- New research shows that people are much more likely to adhere to newer semaglutide medications for long-term weight loss than older anti-obesity drugs.
- Semaglutides such as Wegovy, Ozempic, and Rybelsus were developed to treat type 2 diabetes but are also being prescribed for obesity.
- Accessibility to these newer drugs is an issue with frequent shortages, high costs, and inconsistent insurance coverage.
- While new drugs can make a significant difference when it comes to weight loss, experts say lifestyle changes are necessary for long-lasting results.
In recent years, semaglutide medications sold under the brand names Wegovy, Ozempic, and Rybelsus have been a game-changer when it comes to treating not just type 2 diabetes but also obesity.
Now, new research out of the Cleveland Clinic shows that people prescribed Wegovy tend to stick with it longer than older weight loss drugs with 40 percent still taking it a year later — a threefold increase from older anti-obesity drugs.
The findings were published last week in the medical journal Obesity and experts say they offer some intriguing insights into the long-term use of anti-obesity medications.
The study’s lead author told Medical News Today that positive results from the newer drug could help explain the long-term adherence.
Better results, better adherence for weight loss drugs
Glucagon-like peptide-1 receptor agonists, or GLP-1 analogs, have been developed in recent years as a treatment for type 2 diabetes.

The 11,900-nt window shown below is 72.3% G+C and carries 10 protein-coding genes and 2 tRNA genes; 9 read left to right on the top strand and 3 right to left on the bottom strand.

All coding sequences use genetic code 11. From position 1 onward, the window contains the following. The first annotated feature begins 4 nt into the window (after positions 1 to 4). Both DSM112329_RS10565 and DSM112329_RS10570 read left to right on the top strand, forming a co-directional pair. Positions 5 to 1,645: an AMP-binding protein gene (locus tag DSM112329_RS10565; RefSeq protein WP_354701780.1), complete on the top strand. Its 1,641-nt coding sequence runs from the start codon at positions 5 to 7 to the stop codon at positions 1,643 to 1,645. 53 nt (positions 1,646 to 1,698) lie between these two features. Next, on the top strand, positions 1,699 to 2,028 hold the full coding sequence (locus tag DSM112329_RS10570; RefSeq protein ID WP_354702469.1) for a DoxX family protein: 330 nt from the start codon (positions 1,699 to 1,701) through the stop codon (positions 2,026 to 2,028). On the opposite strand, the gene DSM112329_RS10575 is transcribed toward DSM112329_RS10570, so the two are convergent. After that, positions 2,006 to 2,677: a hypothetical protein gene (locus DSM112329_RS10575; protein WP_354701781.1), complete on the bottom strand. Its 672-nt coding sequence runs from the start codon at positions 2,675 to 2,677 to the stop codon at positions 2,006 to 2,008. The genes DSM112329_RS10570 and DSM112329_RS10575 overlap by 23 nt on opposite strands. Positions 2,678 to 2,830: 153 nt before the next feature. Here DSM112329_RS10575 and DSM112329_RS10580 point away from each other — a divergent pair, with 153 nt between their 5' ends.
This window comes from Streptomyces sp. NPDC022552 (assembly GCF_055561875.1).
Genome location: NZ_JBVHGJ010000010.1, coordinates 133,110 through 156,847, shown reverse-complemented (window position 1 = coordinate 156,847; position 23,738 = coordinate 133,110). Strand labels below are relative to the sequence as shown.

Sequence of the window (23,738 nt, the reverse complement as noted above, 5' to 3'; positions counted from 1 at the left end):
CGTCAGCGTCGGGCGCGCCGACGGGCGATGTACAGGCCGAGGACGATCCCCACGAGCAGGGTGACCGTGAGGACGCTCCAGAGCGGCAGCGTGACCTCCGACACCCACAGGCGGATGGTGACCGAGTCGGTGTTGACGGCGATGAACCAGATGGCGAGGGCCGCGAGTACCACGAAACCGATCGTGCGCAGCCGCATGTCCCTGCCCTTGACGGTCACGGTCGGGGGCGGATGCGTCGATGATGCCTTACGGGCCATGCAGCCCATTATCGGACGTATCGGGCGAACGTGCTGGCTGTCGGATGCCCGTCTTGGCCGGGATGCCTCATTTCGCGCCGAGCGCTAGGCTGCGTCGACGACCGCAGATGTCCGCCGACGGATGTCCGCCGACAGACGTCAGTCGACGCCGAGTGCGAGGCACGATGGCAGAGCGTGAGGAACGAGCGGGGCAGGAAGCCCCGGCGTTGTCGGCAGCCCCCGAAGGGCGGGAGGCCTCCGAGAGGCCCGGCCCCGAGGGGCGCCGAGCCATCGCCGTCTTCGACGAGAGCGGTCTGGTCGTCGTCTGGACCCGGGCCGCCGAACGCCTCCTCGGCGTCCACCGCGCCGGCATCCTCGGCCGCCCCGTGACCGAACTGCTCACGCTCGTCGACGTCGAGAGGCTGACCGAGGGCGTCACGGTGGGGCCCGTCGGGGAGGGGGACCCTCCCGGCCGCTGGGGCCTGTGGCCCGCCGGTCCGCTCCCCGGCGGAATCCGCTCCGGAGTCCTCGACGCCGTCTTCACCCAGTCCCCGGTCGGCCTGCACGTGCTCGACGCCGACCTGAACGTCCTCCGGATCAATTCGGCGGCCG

Semaglutide medications fit into this category. Wegovy have also been approved by the U.S. Food and Drug Administration (FDA) to treat obesity.
These drugs can help people curb unhealthy eating habits by stimulating hormones, which suppresses the appetite. They also help the stomach empty more slowly, leading to a more long-lasting feeling of being full.
Hamlet Gasoyan, PhD, the lead author of the study and a researcher with Cleveland Clinic’s Center for Value-Based Care Research, set out to explore whether patients were willing to stick with these prescriptions to treat their obesity.
“We wanted to conduct this study since there is very little known about patients’ long-term use of anti-obesity medications and the factors associated with non-persistence,” he told Medical News Today.
“We were expecting to see that individuals receiving novel AOM (anti-obesity medication) agents and those experiencing greater 6-month weight loss would be more likely to continue with their AOM treatment at one year, but we did not expect to see such a large difference in later-term persistence between semaglutide and the older-generation AOMs,” Gasovan said.
Gasoyan and his colleagues concluded from the data that people who experienced more successful weight loss were more likely to stick with their semaglutide prescription than those who were prescribed older anti-obesity drugs.
“This is encouraging and important information for clinicians, patients, and policymakers,” he emphasized.
Wegovy a game-changer for those who can afford it
While the significance of this class of medications is hard to downplay, there are a few stumbling blocks for those who may benefit.